Place and society in Edwardian England: the Valuation Office survey
By Rose Mitchell, map specialist at The National Archives
There is a concept of life in Britain just before the First World War as the Indian summer of the Victorian world, a golden age when sunny days were as long as the dresses of ladies taking tea at country house parties, and, as Boris Pasternak wrote in The Last Summer, a time when ‘life appeared to pay heed to individuals’. What was life really like then? An original contemporary source held at The National Archives gives details that help to give a truer picture of how people from a wide cross-section of society lived.
The Valuation Office survey made around 100 years ago was a property valuation for tax purposes; it was such a comprehensive survey of land and buildings that it was dubbed a New Domesday. It has a wealth of detail about people and places.
Maps serve as the means of reference to more than 95,000 Field Books which contain descriptions of some nine million individual houses, farms and other properties. The Survey gives us a unique ‘snapshot’ of property and society in Edwardian England and Wales; London case studies are used here, but similar examples may be found elsewhere.
Why and how was the survey carried out?
In the early 20th century much land was still owned by a privileged few, who often got richer as their land increased in value with no effort on their part. This was beginning to be seen by many people as a social injustice. In 1909 the Chancellor of the Exchequer was David Lloyd George (who became Prime Minister in December 1916), after whom the survey is sometimes named. His Liberal Government’s so-called ‘People’s Budget’ introduced a new tax on any increase in land values due to the state rather than to landowners’ own efforts.
First, a valuation was made of all land in the United Kingdom, to fix the base line from which increases in value would be calculated. Each property was given a plot number, unique within its income tax parish, which was written on the relevant map, and a description written in the related Field Book. The amount of detail varies but can give much information about the use and value of lands and buildings, and names of their owners and occupiers.
The Survey included all sorts of buildings where people lived, worshipped, were educated and worked. Workplaces range from shops and banks to factories. The Survey used printed Ordnance Survey maps on which plot numbers were written. This map shows the location of the Lambeth and London Potteries, just south of the River Thames, one of the Royal Doulton sites until 1956. ‘Chy’ marks the location of the tall pottery chimneys. Handwritten plot numbers – 1286 and 1064 – link to Field Book entries.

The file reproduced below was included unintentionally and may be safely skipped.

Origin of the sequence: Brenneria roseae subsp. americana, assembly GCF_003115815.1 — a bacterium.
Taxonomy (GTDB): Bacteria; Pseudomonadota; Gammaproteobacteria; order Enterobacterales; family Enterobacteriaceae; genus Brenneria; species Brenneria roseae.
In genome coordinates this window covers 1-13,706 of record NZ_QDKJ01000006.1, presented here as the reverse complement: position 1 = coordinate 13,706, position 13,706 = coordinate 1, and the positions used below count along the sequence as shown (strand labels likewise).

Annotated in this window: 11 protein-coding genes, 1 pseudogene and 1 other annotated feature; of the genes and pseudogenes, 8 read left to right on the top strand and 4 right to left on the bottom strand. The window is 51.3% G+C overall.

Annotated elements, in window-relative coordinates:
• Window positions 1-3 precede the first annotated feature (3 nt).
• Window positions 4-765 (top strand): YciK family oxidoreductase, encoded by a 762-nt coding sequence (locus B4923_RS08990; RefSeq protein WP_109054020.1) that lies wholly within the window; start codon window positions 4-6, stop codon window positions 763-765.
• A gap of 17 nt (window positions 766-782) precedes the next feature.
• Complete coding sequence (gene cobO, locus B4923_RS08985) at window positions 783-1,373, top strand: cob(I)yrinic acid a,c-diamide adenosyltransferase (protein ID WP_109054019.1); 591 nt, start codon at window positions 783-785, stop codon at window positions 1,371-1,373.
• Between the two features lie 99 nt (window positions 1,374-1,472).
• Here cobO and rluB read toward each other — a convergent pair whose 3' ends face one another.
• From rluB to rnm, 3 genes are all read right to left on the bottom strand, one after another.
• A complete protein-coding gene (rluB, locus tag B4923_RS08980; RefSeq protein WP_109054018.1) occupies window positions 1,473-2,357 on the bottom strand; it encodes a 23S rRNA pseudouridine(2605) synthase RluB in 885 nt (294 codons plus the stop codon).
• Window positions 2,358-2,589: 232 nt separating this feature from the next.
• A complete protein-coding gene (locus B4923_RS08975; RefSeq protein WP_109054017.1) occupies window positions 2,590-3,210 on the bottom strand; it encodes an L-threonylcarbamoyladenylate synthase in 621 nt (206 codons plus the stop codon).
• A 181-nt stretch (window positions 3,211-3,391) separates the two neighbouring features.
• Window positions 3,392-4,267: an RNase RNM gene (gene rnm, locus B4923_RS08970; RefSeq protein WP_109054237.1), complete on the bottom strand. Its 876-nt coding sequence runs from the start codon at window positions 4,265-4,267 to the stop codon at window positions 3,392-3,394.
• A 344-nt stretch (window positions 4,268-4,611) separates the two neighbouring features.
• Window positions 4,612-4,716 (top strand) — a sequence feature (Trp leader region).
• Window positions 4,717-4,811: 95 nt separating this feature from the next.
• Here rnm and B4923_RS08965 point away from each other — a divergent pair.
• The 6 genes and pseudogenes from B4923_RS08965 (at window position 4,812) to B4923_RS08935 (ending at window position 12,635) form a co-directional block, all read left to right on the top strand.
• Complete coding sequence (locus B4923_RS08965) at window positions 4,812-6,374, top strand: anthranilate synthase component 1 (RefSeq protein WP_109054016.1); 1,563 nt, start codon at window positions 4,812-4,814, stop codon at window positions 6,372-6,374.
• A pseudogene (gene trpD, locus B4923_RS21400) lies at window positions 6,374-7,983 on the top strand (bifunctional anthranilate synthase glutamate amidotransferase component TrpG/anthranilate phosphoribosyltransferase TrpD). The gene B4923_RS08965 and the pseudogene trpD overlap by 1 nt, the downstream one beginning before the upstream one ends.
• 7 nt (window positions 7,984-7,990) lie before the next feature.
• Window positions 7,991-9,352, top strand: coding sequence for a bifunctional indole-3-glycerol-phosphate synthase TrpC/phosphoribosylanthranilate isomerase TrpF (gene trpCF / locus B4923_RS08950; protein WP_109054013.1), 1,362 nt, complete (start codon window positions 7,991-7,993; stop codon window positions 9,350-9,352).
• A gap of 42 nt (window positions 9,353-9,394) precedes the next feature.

Field Books: from gentlemen’s club to slums
Field Book entries state who owned and occupied a property, how much it was worth, and rent paid. There is often a description, perhaps giving the internal layout of a building or stating when it was built, sometimes even with a sketch plan.
The entry for St Stephens Club, the MPs’ club, in its original building on Victoria Embankment, mentions a subway from the basement to the Houses of Parliament, and to the railway station and steamboat pier, should a discreet getaway be needed. A typical gentlemen’s club, it contained dining, drawing and smoking rooms, a library, and rooms for playing cards and billiards.
If the survey provides plenty of evidence of how the upper classes lived, there are contrasting descriptions of homes at the other end of the social scale, too, from rural hovels to city slums. Information written in Field Books varies between districts and surveyors, who might write very little when faced with endless rows of houses.
Looking at Charles Booth’s poverty maps of around 1900 showing the poorest areas of London, we find part of Camberwell looked rather black, which meant that Booth found these streets the hangouts of the worst criminal classes. The Field Book entry for 3 Crown Street suggests that the surveyor did not want to spend much time in this area; he simply noted ‘slum street, with filthy tenants’. The 1911 census entry for this property shows the four rooms divided among two families, with 15 people crowded in one small house.
Insight into the era
The Field Books give an idea of the extent to which modernity was spread across districts, with mention of electricity, garages for motor cars, music halls and cinemas. A telephone exchange connected the Cooperative Wholesale Stores headquarters in Whitechapel to its branches elsewhere in the country. Unusually the Field Book entry has a picture pasted in, a printed history of the building, and a manuscript list of departments: haberdashery on the second floor, millinery on the fourth, hats up on the sixth floor, and its own instore bank.
Case study: Jewish East End
This map of part of Spitalfields shows the area of Frying Pan Alley and the Jews’ Free School to the west, with a ‘tenter ground’ handwritten indicating an area for drying cloth.
The Valuation Office survey records, along with other contemporary sources, can thus throw light on people and places at a particular moment in history.
Please note that Valuation Office Field Books can only be viewed at The National Archives. For more information on the Valuation Office Survey, its history, contents and how to access its information see the research guide Valuation Office survey: land value and ownership 1910-1915.